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Heat energy required

  1. Mar 11, 2009 #1
    Hi, wonder somone could help me, Im not physics expert. If a lube oil has a specific heat of 0.444Btu/Lb.F, how do I calculate the heat energy (kw) required to raise its temperature from 10C to 40C. Amount of liquid is 35L. Will I be able to calculate the time it takes to raise the temperature as well? someone told me its as easy as using the equation Q=CMΔT but another said I have to use Q=cpdT, Im confused!
  2. jcsd
  3. Mar 11, 2009 #2
    First i think you should specify wich phisycal quantities hide behind those letters :-),
    in any case The specific heat capacity of a material is:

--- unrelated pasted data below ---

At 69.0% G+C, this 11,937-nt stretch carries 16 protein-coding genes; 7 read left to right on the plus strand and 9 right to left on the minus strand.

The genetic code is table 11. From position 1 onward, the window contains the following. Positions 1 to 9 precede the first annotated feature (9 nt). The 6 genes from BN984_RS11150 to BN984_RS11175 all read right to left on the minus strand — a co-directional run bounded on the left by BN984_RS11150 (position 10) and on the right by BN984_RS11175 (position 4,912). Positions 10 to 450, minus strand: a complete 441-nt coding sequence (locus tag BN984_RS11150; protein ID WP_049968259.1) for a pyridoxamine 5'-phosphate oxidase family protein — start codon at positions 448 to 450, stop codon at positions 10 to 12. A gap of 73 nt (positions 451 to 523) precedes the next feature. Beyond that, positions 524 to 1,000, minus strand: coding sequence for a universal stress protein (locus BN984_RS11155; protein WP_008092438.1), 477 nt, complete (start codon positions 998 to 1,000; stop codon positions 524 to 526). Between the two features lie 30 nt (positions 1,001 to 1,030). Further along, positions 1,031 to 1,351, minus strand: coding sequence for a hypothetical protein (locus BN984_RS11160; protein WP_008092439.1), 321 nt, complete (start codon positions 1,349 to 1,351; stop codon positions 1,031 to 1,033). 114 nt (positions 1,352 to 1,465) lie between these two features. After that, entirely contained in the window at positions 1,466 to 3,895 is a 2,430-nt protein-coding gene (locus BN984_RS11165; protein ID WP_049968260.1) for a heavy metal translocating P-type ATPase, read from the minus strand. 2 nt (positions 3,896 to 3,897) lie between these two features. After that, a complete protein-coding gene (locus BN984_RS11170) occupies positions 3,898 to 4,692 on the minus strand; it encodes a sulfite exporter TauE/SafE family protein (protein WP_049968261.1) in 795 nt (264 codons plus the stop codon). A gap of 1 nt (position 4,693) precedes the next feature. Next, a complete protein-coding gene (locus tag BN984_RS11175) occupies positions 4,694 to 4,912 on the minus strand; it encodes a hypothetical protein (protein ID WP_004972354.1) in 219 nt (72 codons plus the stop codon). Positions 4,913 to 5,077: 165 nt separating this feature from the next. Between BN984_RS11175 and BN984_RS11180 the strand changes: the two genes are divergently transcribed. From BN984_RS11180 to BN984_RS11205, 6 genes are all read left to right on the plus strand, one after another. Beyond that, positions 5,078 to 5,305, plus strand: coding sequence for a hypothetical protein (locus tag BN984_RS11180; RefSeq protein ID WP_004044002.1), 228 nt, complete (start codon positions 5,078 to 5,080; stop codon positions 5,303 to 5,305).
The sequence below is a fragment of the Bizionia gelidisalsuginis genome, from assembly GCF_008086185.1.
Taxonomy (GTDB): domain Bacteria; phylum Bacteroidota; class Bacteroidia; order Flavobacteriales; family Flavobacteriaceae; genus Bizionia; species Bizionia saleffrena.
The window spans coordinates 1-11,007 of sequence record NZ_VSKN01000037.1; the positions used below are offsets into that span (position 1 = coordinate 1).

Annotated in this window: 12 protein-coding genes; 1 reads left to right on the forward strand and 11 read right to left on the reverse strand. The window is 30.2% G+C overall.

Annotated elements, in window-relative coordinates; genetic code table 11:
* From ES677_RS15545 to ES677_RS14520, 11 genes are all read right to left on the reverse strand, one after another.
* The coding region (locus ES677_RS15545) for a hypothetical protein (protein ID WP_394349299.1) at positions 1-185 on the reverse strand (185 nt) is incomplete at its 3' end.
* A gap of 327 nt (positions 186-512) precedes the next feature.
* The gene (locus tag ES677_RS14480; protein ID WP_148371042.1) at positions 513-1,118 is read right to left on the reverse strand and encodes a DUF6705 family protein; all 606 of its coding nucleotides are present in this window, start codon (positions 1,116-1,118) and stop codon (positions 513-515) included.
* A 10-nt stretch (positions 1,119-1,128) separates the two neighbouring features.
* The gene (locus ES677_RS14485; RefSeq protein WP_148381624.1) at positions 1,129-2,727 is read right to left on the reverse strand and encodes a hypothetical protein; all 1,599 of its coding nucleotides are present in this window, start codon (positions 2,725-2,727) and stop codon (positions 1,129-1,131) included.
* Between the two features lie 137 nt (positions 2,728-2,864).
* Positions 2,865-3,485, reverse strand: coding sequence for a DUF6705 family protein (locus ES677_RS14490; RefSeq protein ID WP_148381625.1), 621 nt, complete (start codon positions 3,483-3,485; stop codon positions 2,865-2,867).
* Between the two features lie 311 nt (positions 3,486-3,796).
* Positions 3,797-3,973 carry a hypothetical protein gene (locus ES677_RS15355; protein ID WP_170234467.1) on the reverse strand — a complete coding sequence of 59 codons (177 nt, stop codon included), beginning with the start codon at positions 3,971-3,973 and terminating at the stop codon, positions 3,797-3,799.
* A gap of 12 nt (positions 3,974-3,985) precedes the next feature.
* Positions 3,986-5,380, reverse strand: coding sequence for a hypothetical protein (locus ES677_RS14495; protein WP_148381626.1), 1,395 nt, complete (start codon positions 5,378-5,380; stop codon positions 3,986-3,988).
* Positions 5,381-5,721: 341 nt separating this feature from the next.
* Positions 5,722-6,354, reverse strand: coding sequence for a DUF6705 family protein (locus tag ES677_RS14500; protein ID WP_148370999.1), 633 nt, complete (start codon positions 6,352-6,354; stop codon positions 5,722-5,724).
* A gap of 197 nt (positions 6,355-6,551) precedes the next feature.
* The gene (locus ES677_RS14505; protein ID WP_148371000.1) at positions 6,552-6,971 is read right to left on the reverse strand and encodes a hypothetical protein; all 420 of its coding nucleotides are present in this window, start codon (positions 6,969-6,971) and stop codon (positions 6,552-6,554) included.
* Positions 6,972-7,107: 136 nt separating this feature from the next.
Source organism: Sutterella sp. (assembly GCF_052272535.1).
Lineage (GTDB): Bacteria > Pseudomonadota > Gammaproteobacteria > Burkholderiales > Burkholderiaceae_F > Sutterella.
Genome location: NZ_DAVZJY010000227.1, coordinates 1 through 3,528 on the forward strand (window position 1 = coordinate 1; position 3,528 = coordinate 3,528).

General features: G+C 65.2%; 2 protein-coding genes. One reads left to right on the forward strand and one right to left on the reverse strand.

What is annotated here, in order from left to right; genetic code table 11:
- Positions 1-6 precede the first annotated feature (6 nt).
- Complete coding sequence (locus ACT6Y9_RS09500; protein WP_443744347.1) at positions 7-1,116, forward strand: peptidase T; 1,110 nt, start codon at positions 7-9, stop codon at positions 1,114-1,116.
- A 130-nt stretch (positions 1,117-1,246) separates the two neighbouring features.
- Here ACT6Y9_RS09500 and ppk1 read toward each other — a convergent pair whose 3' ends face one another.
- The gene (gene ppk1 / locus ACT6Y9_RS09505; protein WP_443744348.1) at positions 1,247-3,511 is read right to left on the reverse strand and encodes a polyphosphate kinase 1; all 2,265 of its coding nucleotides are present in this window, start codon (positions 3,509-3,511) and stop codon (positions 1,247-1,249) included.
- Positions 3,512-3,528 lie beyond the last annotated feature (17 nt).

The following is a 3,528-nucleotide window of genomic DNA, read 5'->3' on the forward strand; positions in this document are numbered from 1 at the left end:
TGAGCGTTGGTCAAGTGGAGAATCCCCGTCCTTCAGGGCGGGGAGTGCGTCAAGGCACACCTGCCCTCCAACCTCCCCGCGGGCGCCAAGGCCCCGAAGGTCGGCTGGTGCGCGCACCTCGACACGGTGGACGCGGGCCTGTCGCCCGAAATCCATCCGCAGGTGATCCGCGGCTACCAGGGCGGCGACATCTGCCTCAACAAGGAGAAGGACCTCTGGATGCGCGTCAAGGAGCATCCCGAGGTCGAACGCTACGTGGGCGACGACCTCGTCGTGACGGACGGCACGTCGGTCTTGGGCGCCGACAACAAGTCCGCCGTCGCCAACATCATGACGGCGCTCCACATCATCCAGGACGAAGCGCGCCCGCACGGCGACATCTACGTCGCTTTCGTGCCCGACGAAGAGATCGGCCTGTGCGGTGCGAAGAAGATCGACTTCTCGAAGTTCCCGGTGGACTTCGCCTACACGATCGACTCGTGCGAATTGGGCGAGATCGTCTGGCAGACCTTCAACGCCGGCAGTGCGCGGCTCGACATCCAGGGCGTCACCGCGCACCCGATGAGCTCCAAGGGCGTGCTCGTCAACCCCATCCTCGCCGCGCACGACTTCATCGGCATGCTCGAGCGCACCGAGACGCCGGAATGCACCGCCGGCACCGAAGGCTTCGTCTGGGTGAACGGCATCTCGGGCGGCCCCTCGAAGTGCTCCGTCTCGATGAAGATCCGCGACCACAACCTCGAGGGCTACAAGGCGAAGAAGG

c={\partial C \over \partial m}

    In absence of phase transition you have

    c=E_ m={C \over m} = {C \over {\rho V}}


    C is the heat capacity of a body made of the material in question,
    m is the mass of the body,
    V is the volume of the body, and

    [tex]\rho = \frac{m}{V} [/tex] is the density of the material.

    I bet this is the relation in your's formula:


    where C is specific heat capacity at const pressure M the mass of the system and c_p is the body heat capacity at constant pressure.

    I hope this answer can help you, in any case you can check this page:



  4. Mar 11, 2009 #3


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